Warm and fuzzy feeling

Caleb Hall, a junior at Ovid-Elsie High School, was named the 2019 Animal Science Sportsperson of the year for 4-H.

OVID — From among thousands of 4-H participants in Michigan, Caleb Hall recently was selected as the 2019 4-H Animal Science Sportsperson of the Year.

Hall, 17, has been participating in 4-H for more than 10 years and mostly shows goats and rabbits.

During the 2019 Shiawassee County Fair, Caleb received the John and Joan Spingler Sportsmanship Award.

After winning at the county level, Hall competed at the statewide level and won.

He said it was a surprise and honor to receive the award.

“This is a competitive situation, raising these animals from babies to the time you show them is tough. Having sportsmanship is showing respect for the work other people put in,” Hall said.

Hall, the son of Dan and Donna Hall, has two sisters, Callie 11, and Calsea 7. They both also are involved with 4-H. The Halls and their children love 4-H so much, they started their own group, “Cowabunga Critters,” in about 2014.

“It’s a family affair. We know where the kids are at and what they’re doing at all times,” Donna Hall said.

“That group focuses on the development of our community. We strive to focus on the development of others and their morals really,” Caleb Hall said.

That focus is what caught the attention of 4-H leaders in the area.

Over the past year, Hall took a young girl with autism under his wing and mentored her on how to show animals and helped build her confidence.

“We really pushed her to get herself out there, she was really shy and kept to herself. Over time she opened up to me and my family and then opened up to other people. She began to build confidence when she was showing and that’s what our group is all about,” Hall said. “We want to push people past their comfort zone so they will be better people and make the people around them better as well.”

He said Cowabunga Critters focuses on showing rabbits because their size makes them easy to work with.

“It’s not a big animal, so they’re not too intimidating, but they’re not too small to where you’re wanting something bigger, it’s just right. It really helped the girl I was mentoring to focus on the smaller animal,” Hall said.

He said when he initially met the girl she was taking part in the horse barn, which Hall said wasn’t a good fit.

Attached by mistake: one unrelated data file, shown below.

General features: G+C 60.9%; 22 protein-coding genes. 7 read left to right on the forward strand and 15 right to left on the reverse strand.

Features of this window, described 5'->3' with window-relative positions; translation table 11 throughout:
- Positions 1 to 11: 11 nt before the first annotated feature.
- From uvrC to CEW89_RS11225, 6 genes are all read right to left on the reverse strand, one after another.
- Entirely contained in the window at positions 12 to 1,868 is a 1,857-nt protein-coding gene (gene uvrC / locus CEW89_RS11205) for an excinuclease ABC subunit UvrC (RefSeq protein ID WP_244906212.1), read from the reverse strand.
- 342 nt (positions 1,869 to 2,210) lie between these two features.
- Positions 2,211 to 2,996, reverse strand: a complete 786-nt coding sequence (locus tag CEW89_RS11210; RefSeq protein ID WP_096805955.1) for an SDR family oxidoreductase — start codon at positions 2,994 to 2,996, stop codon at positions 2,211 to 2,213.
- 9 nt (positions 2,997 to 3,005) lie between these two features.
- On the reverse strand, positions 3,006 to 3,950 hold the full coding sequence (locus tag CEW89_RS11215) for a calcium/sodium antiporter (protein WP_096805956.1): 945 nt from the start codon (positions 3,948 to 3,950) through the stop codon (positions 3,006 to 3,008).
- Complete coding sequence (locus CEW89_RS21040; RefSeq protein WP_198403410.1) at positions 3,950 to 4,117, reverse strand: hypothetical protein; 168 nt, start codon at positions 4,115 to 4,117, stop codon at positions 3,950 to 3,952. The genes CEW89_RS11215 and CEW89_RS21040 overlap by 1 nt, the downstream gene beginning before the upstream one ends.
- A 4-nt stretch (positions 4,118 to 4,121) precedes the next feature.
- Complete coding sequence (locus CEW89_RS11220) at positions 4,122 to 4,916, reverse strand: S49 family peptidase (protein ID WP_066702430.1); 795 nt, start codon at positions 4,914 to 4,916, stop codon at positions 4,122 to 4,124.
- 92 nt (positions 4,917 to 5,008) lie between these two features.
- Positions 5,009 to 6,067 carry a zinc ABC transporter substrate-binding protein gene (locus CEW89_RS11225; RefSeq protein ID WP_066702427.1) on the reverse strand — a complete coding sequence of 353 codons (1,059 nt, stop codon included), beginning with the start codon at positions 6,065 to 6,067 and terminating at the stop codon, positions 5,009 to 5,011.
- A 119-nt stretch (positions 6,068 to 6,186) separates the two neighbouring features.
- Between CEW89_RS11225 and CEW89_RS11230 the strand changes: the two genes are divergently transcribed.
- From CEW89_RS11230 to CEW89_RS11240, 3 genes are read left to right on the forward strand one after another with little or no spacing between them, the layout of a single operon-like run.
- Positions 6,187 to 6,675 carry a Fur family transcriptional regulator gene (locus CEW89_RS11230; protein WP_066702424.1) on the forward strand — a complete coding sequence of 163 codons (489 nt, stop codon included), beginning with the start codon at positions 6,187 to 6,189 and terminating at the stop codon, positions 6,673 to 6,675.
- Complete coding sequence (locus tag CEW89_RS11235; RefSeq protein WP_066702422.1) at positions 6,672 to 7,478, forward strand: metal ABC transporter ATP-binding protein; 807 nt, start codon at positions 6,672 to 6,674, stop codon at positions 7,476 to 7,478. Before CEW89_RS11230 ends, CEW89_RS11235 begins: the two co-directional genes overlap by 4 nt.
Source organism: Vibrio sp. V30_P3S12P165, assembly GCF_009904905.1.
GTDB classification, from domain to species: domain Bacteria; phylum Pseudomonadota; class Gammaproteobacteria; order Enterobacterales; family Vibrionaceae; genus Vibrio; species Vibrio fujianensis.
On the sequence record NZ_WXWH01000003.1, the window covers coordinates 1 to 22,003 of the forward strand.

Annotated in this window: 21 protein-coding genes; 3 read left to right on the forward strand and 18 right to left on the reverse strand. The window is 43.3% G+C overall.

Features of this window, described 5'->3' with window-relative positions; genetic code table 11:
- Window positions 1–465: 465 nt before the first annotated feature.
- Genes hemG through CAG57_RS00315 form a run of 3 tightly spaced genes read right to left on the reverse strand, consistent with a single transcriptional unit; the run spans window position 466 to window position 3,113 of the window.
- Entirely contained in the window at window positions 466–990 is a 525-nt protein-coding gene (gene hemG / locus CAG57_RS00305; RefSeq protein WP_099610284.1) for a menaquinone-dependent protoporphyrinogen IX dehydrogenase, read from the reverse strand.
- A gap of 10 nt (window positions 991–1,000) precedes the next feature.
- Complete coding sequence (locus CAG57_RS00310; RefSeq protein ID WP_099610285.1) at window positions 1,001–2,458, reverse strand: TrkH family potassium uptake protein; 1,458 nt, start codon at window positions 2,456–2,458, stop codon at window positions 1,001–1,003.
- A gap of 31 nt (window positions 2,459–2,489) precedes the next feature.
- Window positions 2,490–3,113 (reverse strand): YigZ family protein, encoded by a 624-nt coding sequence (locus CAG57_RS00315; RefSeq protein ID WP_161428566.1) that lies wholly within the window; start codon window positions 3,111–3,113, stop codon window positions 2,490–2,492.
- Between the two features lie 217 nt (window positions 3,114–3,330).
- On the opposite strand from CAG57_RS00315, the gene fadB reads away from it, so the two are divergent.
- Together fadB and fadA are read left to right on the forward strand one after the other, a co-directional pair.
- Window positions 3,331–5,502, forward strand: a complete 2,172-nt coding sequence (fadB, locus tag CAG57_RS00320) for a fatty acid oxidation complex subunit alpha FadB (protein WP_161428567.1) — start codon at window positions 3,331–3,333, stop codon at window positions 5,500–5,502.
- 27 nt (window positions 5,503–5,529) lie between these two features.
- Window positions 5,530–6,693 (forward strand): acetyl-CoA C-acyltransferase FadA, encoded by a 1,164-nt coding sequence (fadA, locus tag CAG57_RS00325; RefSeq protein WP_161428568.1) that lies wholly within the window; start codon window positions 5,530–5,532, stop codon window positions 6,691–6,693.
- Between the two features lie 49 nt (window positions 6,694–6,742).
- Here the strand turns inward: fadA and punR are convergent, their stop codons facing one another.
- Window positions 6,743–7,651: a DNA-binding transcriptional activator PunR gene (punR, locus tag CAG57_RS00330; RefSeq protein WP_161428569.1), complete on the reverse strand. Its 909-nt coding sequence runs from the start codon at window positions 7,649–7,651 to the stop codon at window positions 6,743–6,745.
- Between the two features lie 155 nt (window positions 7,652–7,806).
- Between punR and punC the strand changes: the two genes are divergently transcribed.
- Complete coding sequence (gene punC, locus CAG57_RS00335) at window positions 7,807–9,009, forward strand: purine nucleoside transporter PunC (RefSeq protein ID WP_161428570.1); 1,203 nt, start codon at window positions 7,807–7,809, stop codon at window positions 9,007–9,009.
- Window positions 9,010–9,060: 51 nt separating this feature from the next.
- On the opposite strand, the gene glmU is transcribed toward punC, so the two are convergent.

“(We) bonded really quickly. Her dad approached me about getting her into a different animal. We started working with her and we were like best buddies, what one didn’t think of the other did,” Hall said.

His parents say they’re not surprised.

Donna Hall said, “He goes above and beyond what he does for 4-H. It’s more how he helps everyone and does what’s needed without asking questions. He took a young girl with autism under his wing and taught her everything she needed to know about showing rabbits. That’s the kind of kid Caleb is, he is always trying to help others.”

Dan Hall added, “He never ceases to amaze me. Everything he does he succeeds, I’m so proud of him.”

The Halls said it was important they get their three kids involved with 4-H.

“It teaches them responsibility, leadership. When Caleb was younger he really wanted to participate in 4-H so we got him involved. That was at the age of 5 and now he’s 17 and he’s been with it ever since. He takes great pride in his rabbits and goats,” Donna Hall explained.

Caleb was actually nominated by nine people for the award — something 4-H organizers say is impressive in itself.

“As a 4-H alumna, I think about the 4-H motto: to make the best better. Those are words that encapsulate Caleb,” Dawn Reha, supervisor of the goat barn for the Shiwasseee County Fair, said in her nominating letter.

Nikki Hersch, the 4-H program coordinator for Shiawassee County, said she worked with Caleb on a project at the fair and Hall was especially good with mentoring the younger kids, some of whom were showing for the first time.

“I saw him really show what it means to be a 4-H’er, showing sportsmanship and being encouraging. We have over 700 kids in our program so it’s hard for me to get to know everyone on a personal basis, but Caleb was one that stuck out,” Hersh said.

Hall grew up in the area, living in Owosso and Ovid at different times.

“Since it’s a small community, you know everyone and make connections that last,” Hall said.

Currently in his junior year at Ovid-Elsie, Hall said he wants to be a veterinarian and focus on farm animals.

He hasn’t decided on where he wants to attend school for his undergraduate studies, but has his eyes on Michigan State University for veterinary school.

“I would ideally like to be working with large farm animals and maybe touch on small animals. It was really 4-H that got me interested in it,” Hall said.

Hall said he plans to continue with 4-H and encourages everyone to get involved.

“It’s like a big giant family. Once you know one person it’s kind of a chain reaction, you know everyone,” he said. “I think a common misconception is you have to live out in the country to be in 4-H, but that’s not true. You can live right in New York City and be involved in 4-H you can still have the great aspects of it. 4-H isn’t just about owning animals it’s about bringing your community together.”

For information on 4-H, call Hersch at (919) 743-2251 or email her at herschni@msu.edu.

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